This week’s portion, Vayehi, contains the last chapters of Genesis. It’s the end of the beginning. It’s been a long 12 portions since the world was created.
The epic saga comes to a close with Jacob’s blessing his grandsons, the fathers of the 12 tribes; then Jacob’s death; and finally the death of Joseph. Vayehi is all about fathers and sons and grandfathers, blessings and vows and deaths and mourning. Strangely, though, there are hardly any mothers or daughters; the only mention of the matriarchs here is the location of their graves, and Jacob’s sadness over Rachel’s death.
I couldn’t help but feel a little shortchanged on behalf of my foremothers. Genesis is full of brave, resourceful women keeping the family alive, talking directly to God, hustling, giving birth, raising the next generation, making things right when their men mess up. Why do they suddenly disappear in the final chapters? Maybe that’s not surprising for an ancient patriarchal society, but it felt strange to me. Read the rest of this entry →
Nov 15 2013
This post is part of our Torah commentary series. This week we read Parashat Vayishlah. To read a summary of the portion and learn more, click here.
“The earned name is worth much more than the given name.”
–Ecclesiastes Rabbah, 7:4
I didn’t change my name when I got married. I’d always thought sharing a name sounded romantic, but when the time came, I realized I would resent giving mine up. And besides, I was too busy (or lazy) to even think about getting a new passport, driver’s license, and credit cards, so I managed to live three and a half decades with the same name my parents gave me back when I was born. Until I had my baby.
Now I have a new name: Mama.
In this week’s Torah portion, Vayishlah, Jacob wrestles with the angel. After a long night of struggle and a hip injury, the angel finally asks Jacob to let him go. And Jacob says, “I will not let you go until you bless me.” And the angel blesses him, not with riches or descendants, but with a new name: Israel, “One who struggles with God.” It’s a complicated name, but fitting after Jacob’s all-night wrestling match. Read the rest of this entry →
Nov 12 2013
My husband is not the first Jewish man I’ve ever loved. Years before I even met him, when I was 8 or 9, I was crushing on another Jewish guy. Huddled under a blanket at night with a flashlight and our family’s picture bible, I met Joshua, whose illustrated muscly arms, kind face, and friendly beard had me turning page after page. I watched him fight the battle of Jericho, and lead his people into Canaan. He was so young to have the great task of replacing Moses as the Israelites’ leader. Seriously, how do you follow an act like Moses? I was smitten.
But the truth is, it wasn’t only Joshua who had my heart. I loved all the characters in the stories I learned: Jacob, who must really have loved Rachel to work an additional seven years for her hand after Laban deceived him into marrying Leah; David, the poetic and musical son of Jesse, anointed to become one of Israel’s greatest kings; Abraham, to whom God promised descendants like the stars in the sky.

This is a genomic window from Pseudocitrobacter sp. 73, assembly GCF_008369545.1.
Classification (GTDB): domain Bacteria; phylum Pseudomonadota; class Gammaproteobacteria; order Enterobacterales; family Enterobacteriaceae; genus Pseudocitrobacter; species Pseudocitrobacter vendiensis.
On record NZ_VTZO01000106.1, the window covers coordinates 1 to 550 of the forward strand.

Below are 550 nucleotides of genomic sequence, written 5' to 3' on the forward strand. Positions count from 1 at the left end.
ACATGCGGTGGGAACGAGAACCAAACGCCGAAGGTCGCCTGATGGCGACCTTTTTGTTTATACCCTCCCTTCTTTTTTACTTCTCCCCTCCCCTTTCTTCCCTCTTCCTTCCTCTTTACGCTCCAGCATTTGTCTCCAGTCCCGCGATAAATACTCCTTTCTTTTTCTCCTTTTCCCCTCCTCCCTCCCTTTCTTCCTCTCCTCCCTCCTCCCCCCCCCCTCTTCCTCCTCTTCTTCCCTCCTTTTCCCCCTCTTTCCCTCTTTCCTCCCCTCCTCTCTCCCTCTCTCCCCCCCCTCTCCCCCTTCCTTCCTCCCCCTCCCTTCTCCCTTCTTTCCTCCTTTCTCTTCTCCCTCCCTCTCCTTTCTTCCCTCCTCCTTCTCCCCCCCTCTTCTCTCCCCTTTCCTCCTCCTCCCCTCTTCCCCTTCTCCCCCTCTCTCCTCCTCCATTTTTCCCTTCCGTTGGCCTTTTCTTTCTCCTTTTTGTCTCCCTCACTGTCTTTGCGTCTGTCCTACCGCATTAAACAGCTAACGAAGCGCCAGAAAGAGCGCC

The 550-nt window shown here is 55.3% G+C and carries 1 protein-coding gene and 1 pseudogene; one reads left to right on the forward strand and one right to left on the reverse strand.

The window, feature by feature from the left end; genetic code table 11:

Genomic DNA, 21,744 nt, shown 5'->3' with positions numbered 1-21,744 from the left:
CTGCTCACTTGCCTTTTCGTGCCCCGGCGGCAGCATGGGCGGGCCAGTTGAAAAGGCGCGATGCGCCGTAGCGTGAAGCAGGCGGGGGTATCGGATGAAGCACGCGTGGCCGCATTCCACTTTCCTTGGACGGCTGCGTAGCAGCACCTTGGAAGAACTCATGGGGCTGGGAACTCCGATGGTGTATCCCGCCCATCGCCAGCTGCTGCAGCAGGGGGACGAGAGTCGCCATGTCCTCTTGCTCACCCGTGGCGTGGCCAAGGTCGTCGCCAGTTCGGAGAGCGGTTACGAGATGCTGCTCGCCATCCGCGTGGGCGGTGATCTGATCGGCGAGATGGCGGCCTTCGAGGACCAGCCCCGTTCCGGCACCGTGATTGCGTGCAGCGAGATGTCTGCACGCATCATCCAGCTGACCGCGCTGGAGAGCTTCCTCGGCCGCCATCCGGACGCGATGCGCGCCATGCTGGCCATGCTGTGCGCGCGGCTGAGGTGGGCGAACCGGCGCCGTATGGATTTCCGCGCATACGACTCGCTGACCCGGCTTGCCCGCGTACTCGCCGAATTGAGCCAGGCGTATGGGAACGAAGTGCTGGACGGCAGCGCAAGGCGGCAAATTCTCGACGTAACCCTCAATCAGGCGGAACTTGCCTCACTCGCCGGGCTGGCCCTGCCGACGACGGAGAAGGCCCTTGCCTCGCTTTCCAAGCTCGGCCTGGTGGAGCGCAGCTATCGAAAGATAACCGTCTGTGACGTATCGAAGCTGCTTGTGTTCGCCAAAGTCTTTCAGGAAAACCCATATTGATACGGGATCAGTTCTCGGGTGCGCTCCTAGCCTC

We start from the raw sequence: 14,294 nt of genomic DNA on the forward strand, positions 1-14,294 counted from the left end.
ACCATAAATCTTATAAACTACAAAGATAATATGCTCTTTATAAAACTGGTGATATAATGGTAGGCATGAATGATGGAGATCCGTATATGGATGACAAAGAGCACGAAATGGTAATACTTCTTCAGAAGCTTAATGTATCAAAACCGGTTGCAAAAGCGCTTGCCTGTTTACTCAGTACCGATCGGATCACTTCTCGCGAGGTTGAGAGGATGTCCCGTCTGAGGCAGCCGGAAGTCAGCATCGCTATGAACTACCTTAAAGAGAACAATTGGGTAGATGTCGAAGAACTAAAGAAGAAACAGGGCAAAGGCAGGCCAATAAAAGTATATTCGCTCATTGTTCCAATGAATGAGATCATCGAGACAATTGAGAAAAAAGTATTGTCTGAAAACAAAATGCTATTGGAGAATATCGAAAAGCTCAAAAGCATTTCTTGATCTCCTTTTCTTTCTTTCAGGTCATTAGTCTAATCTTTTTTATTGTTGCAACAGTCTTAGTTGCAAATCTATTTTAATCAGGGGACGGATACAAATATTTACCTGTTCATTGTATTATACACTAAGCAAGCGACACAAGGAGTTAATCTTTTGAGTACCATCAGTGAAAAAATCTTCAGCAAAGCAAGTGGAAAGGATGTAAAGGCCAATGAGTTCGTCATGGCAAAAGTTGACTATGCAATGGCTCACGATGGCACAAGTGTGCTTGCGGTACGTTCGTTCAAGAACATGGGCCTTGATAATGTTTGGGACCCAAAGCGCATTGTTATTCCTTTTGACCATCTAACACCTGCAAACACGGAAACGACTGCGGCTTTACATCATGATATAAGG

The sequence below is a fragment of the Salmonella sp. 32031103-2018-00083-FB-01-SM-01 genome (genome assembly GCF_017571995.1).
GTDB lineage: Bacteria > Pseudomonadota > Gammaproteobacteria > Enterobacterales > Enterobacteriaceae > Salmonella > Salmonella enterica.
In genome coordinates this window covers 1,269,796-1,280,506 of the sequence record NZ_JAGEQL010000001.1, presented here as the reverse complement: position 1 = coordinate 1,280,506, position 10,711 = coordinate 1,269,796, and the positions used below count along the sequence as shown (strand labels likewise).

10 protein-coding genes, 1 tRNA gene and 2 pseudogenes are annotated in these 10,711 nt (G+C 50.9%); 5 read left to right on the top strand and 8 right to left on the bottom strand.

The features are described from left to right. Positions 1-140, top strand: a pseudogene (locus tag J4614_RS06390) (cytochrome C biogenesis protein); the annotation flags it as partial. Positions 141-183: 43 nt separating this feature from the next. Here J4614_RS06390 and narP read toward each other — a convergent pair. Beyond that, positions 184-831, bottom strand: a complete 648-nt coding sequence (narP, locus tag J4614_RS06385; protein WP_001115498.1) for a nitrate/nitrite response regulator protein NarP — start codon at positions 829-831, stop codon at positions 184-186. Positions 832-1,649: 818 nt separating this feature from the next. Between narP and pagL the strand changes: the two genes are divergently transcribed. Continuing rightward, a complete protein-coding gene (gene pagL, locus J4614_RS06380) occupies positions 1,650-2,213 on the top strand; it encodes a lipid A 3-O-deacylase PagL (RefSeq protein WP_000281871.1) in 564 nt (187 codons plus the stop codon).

While my husband, like many of my friends, dreaded going to religious school, my siblings and I listened eagerly as our mother told us of vain and tortured Absalom and mimed him weighing his beautiful hair. Our eyes widened as we learned of Daniel, protected by God in the hungry lions’ den. We played along to a recording of “Elijah,” a children’s musical we found in a box of music my dad, our church’s choir director, received several times a year. We sang the names of each of Jacob’s sons, the 12 tribes of Israel. Read the rest of this entry →
Nov 8 2013
This post is part of our new Torah commentary series. This week we read Parashat Vayetze. To read a summary of the portion and learn more, click here.
Have you seen the new episode of that crazy reality show about the dysfunctional family where a father tricks his son-in-law-to-be into marrying both of his daughters instead of just one (dooming the second daughter to a loveless marriage)? And then the two sisters compete to see who can have the most babies, even using their kids’ names to gloat about their victories? And then finally the whole family takes off in the middle of the night, stealing the father’s most precious possession, then lying about it?
Just kidding, it’s not a reality show–it’s this week’s Torah portion, Vayetze.
This is the time of year I start asking…why are these stories in our holy book? Why do we read them every year? Why did my ancestors pass them down generation after generation until they reached me? And why should I pass them down to my daughter? Read the rest of this entry →
Nov 1 2013
This post is part of our new Torah commentary series. This week we read Parashat Toldot. To read a summary of the portion and learn more, click here.
Maybe you’ve been feeling a little guilty about your parenting lately; you shouldn’t. There is no one perfect way to be a mom, and you’re doing your best with the resources you have. (Remember, #YouAreAGoodMama.)
Still, it’s so easy to feel insecure sometimes–especially when you constantly see other mothers who seem to have it all together, all the time: they take to breastfeeding with the greatest of ease, they throw birthday parties that are Pinterest boards come to life, and they look damn good doing it in their little black dresses two months after giving birth. Meanwhile, you’re desperately tossing back Fenugreek like M&Ms for just a minute increase in your milk supply. Your nipples look like Mike Tyson’s face (or Evander Holyfield’s ear) after a brutal round in the ring; your parties are fly-by-night operations with whatever was left over at Amazing Savings; your fashion style is more worn beatnik than city slick. Read the rest of this entry →